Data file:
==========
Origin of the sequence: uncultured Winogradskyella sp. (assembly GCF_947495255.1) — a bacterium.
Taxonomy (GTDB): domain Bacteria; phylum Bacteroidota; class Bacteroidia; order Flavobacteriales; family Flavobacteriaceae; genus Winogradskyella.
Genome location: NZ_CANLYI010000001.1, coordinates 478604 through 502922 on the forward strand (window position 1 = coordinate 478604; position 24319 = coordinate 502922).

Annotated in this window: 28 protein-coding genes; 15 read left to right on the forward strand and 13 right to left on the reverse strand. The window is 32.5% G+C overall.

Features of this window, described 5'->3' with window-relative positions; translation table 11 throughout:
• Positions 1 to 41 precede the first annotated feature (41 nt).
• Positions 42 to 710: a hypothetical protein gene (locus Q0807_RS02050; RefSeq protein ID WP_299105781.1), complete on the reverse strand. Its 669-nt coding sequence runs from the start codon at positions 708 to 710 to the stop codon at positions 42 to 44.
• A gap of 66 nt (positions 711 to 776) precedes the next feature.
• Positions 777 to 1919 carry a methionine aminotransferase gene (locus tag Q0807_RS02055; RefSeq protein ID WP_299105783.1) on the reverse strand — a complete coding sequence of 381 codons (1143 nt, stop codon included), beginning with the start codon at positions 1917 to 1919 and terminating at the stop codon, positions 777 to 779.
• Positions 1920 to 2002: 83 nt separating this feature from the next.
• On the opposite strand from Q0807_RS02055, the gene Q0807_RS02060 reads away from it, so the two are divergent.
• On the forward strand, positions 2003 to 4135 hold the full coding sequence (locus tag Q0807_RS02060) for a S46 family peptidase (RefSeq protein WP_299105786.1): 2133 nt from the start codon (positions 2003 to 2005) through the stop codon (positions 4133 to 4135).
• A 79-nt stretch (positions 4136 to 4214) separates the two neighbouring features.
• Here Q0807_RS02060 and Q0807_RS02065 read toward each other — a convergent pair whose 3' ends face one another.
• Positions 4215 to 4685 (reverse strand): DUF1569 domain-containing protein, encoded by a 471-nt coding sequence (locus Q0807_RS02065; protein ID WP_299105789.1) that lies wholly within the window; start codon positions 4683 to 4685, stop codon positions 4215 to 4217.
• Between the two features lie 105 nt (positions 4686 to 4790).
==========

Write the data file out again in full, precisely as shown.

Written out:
Origin of the sequence: uncultured Winogradskyella sp. (assembly GCF_947495255.1) — a bacterium.
Taxonomy (GTDB): domain Bacteria; phylum Bacteroidota; class Bacteroidia; order Flavobacteriales; family Flavobacteriaceae; genus Winogradskyella.
Genome location: NZ_CANLYI010000001.1, coordinates 478604 through 502922 on the forward strand (window position 1 = coordinate 478604; position 24319 = coordinate 502922).

Annotated in this window: 28 protein-coding genes; 15 read left to right on the forward strand and 13 right to left on the reverse strand. The window is 32.5% G+C overall.

Features of this window, described 5'->3' with window-relative positions; translation table 11 throughout:
• Positions 1 to 41 precede the first annotated feature (41 nt).
• Positions 42 to 710: a hypothetical protein gene (locus Q0807_RS02050; RefSeq protein ID WP_299105781.1), complete on the reverse strand. Its 669-nt coding sequence runs from the start codon at positions 708 to 710 to the stop codon at positions 42 to 44.
• A gap of 66 nt (positions 711 to 776) precedes the next feature.
• Positions 777 to 1919 carry a methionine aminotransferase gene (locus tag Q0807_RS02055; RefSeq protein ID WP_299105783.1) on the reverse strand — a complete coding sequence of 381 codons (1143 nt, stop codon included), beginning with the start codon at positions 1917 to 1919 and terminating at the stop codon, positions 777 to 779.
• Positions 1920 to 2002: 83 nt separating this feature from the next.
• On the opposite strand from Q0807_RS02055, the gene Q0807_RS02060 reads away from it, so the two are divergent.
• On the forward strand, positions 2003 to 4135 hold the full coding sequence (locus tag Q0807_RS02060) for a S46 family peptidase (RefSeq protein WP_299105786.1): 2133 nt from the start codon (positions 2003 to 2005) through the stop codon (positions 4133 to 4135).
• A 79-nt stretch (positions 4136 to 4214) separates the two neighbouring features.
• Here Q0807_RS02060 and Q0807_RS02065 read toward each other — a convergent pair whose 3' ends face one another.
• Positions 4215 to 4685 (reverse strand): DUF1569 domain-containing protein, encoded by a 471-nt coding sequence (locus Q0807_RS02065; protein ID WP_299105789.1) that lies wholly within the window; start codon positions 4683 to 4685, stop codon positions 4215 to 4217.
• Between the two features lie 105 nt (positions 4686 to 4790).